The global, industrialized food system faces increasing scrutiny for its environmental impact, given its voracious appetite for land is linked to mass deforestation, water pollution and a sizable chunk of the world’s greenhouse gas emissions.
The implied trade-off has been that advances in agriculture have greatly reduced hunger and driven societies out of poverty due to improved productivity and efficiencies. But Mark Bittman, the American food author and journalist, argues in his new book Animal, Vegetable, Junk that these supposed benefits are largely illusionary.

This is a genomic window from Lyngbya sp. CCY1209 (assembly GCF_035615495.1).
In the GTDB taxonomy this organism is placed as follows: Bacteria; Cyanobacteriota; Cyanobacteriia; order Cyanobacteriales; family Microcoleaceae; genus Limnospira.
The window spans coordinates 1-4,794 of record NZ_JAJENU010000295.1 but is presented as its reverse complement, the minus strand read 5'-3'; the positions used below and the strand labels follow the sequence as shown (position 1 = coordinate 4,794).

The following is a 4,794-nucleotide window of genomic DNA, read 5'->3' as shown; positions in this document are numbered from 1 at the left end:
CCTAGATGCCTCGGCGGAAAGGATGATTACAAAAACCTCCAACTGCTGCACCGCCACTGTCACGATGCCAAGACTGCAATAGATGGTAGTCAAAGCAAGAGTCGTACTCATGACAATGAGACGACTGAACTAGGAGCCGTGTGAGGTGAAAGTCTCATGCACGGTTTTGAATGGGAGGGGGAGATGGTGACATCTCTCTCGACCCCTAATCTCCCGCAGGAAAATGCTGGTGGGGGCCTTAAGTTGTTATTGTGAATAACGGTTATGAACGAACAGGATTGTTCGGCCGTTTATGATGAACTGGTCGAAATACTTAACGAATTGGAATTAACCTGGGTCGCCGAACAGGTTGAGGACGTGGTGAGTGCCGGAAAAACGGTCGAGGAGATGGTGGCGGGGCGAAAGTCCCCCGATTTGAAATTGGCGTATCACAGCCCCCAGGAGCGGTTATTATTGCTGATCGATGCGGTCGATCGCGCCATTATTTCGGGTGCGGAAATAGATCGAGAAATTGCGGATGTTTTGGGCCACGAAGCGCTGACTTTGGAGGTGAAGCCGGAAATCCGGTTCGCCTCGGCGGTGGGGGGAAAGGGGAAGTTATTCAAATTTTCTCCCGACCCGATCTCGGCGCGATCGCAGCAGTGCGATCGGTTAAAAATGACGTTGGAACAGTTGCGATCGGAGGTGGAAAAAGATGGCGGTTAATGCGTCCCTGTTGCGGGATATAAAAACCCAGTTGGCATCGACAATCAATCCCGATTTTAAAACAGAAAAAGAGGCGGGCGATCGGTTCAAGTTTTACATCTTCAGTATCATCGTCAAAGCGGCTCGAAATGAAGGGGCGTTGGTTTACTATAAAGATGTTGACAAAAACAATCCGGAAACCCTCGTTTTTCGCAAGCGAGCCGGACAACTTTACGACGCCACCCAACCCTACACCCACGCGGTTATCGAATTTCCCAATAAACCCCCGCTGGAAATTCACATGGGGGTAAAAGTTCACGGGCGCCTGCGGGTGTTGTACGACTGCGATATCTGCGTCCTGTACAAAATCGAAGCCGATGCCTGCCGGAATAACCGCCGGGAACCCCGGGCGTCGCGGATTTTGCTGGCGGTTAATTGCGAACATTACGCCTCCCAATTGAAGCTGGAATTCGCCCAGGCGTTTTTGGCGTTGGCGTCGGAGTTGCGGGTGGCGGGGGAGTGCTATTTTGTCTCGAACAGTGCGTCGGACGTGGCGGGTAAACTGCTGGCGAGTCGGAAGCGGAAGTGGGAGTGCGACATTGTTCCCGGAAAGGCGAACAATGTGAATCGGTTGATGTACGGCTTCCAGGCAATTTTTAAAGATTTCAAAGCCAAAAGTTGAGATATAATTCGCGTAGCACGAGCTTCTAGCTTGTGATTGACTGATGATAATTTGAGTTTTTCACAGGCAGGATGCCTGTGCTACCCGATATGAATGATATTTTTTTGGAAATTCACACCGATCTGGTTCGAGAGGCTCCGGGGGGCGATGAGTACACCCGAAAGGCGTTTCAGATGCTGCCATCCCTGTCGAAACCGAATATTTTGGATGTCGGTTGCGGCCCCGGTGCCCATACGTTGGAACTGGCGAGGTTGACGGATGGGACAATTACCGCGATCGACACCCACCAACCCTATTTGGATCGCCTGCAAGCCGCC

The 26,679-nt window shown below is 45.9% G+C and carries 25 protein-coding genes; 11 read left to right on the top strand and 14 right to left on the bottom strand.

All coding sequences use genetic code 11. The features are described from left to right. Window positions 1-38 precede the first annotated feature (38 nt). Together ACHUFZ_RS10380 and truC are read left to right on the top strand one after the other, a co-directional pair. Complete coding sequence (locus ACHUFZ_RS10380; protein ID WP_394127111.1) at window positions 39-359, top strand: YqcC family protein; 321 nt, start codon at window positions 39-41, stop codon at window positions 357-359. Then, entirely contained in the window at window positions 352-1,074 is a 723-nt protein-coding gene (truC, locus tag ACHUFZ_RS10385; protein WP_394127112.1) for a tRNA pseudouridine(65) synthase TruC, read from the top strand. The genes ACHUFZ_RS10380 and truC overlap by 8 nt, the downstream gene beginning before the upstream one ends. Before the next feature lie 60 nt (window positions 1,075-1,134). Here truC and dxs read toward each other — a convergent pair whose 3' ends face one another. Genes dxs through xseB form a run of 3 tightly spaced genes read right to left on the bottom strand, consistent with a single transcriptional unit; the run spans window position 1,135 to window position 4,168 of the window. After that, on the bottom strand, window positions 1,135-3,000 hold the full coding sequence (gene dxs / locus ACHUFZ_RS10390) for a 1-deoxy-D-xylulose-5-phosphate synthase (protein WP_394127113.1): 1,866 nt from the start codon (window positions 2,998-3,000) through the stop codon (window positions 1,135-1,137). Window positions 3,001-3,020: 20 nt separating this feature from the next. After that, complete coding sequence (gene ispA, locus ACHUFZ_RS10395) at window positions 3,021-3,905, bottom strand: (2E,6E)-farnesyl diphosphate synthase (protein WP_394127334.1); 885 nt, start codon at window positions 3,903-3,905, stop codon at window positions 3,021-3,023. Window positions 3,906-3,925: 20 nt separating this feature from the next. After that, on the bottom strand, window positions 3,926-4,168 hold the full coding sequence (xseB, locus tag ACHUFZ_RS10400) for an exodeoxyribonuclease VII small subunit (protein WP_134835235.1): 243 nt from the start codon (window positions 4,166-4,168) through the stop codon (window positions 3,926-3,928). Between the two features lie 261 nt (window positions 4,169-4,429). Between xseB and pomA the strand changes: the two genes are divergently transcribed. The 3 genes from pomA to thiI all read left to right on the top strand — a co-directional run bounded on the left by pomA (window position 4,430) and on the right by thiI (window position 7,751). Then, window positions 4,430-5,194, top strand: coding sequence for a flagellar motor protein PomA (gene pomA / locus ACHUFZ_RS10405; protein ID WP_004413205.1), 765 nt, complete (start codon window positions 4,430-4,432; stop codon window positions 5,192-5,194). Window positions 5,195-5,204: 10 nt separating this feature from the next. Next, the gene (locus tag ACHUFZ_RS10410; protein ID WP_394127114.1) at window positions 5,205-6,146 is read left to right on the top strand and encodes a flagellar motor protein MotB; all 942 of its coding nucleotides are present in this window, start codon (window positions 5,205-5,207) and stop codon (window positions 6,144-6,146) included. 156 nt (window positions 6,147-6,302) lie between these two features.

In a sweeping deconstruction of the history of food, spanning the past 10,000 years of organized agriculture, Bittman takes in everything from Mesopotamian irrigation to the Irish famine to the growth of McDonald’s to posit the rise of uniformity and convenience in food has mostly benefited large companies, fueled societal inequities and ravaged human health and the environment. Al Gore, the former US vice president, has called the book a “must-read for policymakers, activists and concerned citizens looking to better understand our food system and how to fix it”.